What Comics Should I Read If I Liked The Walking Dead?
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The Walking Dead has reached a degree of cultural ubiquity that comics and graphic novels usually struggle to achieve. Perhaps more impressively, it’s managed to do so without the kind of massive marketing push that Marvel has thrown behind its superhero adaptations. Instead, The Walking Dead has capitalized on a combination of a strong adaptation into a TV series and an excellent videogame interpretation.
While successful adaptations aren't uncommon in themselves, it's been excellent to see the success with which both the AMC show and the series of Telltale games funnel their audiences back into the comics. The result is an audience of people who suddenly find themselves excited about comics, but who haven’t read anything like The Walking Dead before. Obviously, there’s nothing quite like The Walking Dead, but there are plenty of other comics to recommend to someone who, having finished the zombie comic series, they just don’t know what to read next.
If you enjoyed The Walking Dead for its post-apocalyptic setting and its approach to society after the collapse of civilization, then Y: The Last Man has plenty to suit your appetites.
One morning, Yorrick Brown wakes up to discover that he is the last man left alive. For reasons unknown, every man on earth has died while he slept. Brown is left to navigate a planet populated only by women alone (with the exception of his capuchin monkey, Ampersand). It’s a fascinating setup, and one that offers strange insight into a post-apocalypse in which the population is still relatively high, but destined to fall precipitously in the near future.
The series seems to flit back and forth between being a series of manic adventures and a collection of ruminations on what would happen if half(ish) of the world’s population were to suddenly die off. Watching the young and frankly irresponsible Yorrick grapple with the idea that he might suddenly be the last man on earth is a strange treat. The truth is that there's a little bit of that irresponsible youth in all of us, and seeing how it reacts to the sudden collective weight of humanity falling on its shoulders is fascinating.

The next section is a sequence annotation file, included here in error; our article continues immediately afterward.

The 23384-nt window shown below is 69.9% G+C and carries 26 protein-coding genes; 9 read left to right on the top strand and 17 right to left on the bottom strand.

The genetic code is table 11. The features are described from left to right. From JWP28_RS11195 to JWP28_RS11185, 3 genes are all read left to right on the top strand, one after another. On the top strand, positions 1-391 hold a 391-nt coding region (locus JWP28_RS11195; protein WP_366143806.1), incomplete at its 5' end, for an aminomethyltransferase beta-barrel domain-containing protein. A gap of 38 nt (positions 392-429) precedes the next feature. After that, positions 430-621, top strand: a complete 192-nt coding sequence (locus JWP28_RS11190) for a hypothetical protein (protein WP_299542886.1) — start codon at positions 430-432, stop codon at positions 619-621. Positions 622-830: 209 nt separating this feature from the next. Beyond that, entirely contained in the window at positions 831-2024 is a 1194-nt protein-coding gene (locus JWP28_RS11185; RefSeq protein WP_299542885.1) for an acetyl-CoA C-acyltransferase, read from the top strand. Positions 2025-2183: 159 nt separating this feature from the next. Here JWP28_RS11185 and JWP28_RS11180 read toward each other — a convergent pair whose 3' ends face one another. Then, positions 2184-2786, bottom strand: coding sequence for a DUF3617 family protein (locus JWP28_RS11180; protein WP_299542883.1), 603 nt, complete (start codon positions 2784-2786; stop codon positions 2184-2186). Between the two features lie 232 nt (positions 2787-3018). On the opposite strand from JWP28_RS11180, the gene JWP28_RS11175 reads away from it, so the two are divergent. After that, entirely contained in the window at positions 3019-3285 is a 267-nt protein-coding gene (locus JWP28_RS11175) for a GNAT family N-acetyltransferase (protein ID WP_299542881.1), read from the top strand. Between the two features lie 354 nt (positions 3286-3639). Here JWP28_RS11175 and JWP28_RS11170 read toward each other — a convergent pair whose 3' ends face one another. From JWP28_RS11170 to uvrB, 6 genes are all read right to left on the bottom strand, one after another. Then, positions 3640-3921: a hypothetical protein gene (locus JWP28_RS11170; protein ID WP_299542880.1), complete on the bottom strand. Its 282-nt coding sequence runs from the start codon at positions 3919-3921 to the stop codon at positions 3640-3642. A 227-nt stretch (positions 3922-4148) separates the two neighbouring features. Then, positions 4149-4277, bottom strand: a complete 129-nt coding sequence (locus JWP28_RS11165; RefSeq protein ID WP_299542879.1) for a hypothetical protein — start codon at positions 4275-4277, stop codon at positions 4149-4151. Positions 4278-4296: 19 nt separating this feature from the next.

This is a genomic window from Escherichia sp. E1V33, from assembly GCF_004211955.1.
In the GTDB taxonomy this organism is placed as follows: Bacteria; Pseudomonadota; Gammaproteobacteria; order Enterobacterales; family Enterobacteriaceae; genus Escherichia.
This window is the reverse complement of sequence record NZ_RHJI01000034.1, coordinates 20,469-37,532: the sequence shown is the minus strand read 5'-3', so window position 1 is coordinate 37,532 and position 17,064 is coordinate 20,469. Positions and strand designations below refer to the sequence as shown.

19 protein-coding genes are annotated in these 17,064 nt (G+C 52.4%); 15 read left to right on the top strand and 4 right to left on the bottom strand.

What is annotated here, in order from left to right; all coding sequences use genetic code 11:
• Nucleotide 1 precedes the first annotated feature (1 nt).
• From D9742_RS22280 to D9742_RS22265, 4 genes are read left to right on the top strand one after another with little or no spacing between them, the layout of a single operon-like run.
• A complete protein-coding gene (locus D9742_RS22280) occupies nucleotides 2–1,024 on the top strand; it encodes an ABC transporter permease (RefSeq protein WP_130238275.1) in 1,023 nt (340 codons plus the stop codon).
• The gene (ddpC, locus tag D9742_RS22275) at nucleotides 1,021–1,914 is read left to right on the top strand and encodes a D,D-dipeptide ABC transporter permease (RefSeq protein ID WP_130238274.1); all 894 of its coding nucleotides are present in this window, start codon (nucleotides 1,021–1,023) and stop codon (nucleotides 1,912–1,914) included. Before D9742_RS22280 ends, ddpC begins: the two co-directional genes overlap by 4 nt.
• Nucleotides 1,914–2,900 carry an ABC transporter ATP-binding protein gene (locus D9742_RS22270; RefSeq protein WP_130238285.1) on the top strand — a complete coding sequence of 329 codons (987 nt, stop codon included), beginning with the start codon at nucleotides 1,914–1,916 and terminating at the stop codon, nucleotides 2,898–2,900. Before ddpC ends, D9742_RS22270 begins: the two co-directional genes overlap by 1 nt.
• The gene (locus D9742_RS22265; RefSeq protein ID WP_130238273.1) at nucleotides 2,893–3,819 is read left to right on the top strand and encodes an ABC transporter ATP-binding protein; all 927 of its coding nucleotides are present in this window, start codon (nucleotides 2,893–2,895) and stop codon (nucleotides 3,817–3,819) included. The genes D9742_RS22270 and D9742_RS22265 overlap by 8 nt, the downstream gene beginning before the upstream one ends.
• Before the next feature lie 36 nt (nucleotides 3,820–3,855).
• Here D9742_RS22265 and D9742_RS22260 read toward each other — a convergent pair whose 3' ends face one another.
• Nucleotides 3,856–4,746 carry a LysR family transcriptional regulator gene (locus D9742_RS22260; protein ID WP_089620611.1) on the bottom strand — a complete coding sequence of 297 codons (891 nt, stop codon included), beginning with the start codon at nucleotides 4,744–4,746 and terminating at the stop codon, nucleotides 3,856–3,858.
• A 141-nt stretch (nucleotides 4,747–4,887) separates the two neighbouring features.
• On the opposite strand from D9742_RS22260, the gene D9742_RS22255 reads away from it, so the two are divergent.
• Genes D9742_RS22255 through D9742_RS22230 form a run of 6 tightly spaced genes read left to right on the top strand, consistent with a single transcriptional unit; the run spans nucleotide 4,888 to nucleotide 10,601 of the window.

All jokes about one man’s responsibilities to the species aside, it’s an excellent read.
Take one part Quantum Leap, add a dash of The Twilight Zone, sprinkle in a little Interstellar, blend it all with the breakneck pace of a Mad Max movie, and you’ve got Black Science. This is the story of scientist Grant McKay. Self-destructive, brilliant and reckless, McKay cracks the secrets of inter-dimensional travel and sets out to explore parallel universes beyond our reality.
Of course, great stories aren't usually about things going right. Before you can say ”Schrödinger's cat,” things go terribly wrong, and a maiden voyage turns into a fight for survival as McKay and his team are sent careening from one surreal, nightmare dimension to the next. Packed with amazingly realized worlds, stunning artwork, and the highest of high stakes, you'll have a hard time putting this one down.
Writer Rick Remender is a diabolical genius, creating characters that you actually care about and then putting them in the most stomach-churningly dangerous situations. Just like The Walking Dead, this is an “anything goes” type of story, where no character is truly safe, so don't get too attached to anyone, and hold on for the ride.
Where The Walking Dead succeeds in large part by dint of its ability to breathe new life into the lifeless corpse of zombie fiction, 30 Days of Night succeeds similarly with its spectacular treatment of vampires. Whatever the reason, 30 Days of Night’s movie adaptation didn’t spur audiences to go back and read the comics in quite the same way as The Walking Dead has, but it'd be a shame to miss it.
30 Days of Night is set in the town of Barrow, Alaska. As you might have guessed from the title, Barrow is so far north that its midwinter night lasts a full month. While the vampires of the comic lack many of the weaknesses traditionally ascribed to the aristocracy of the night, exposure to sunlight remains fatal. Given this weakness, a healthy population of vampires descends on the town to engage in a month-long feeding frenzy on its terrified inhabitants.
Where 30 Days of Night really excels is in its rejuvenation of vampires, a threat that has essentially become a known-quantity for much of the modern movies and literature surrounding them. Whether we like it or not, the vampire has been somewhat neutralized by the overwhelming amount of literature about them; we know the rules, the stake through the heart, garlic, running water, no invitations to the house, and so forth. So, when we’re presented with scenarios like 30 Days of Night’s, the question becomes… what can you possibly do to combat this supernatural predator, particularly when they travel in a pack?
For those of you who don’t read many comics, 30 Days of Night is a recommendation made all the stronger for the fact that it’s a relatively contained story. Of course, if you enjoyed The Walking Dead for its long-form narrative, that sense of a contained story could be everything you're trying to avoid.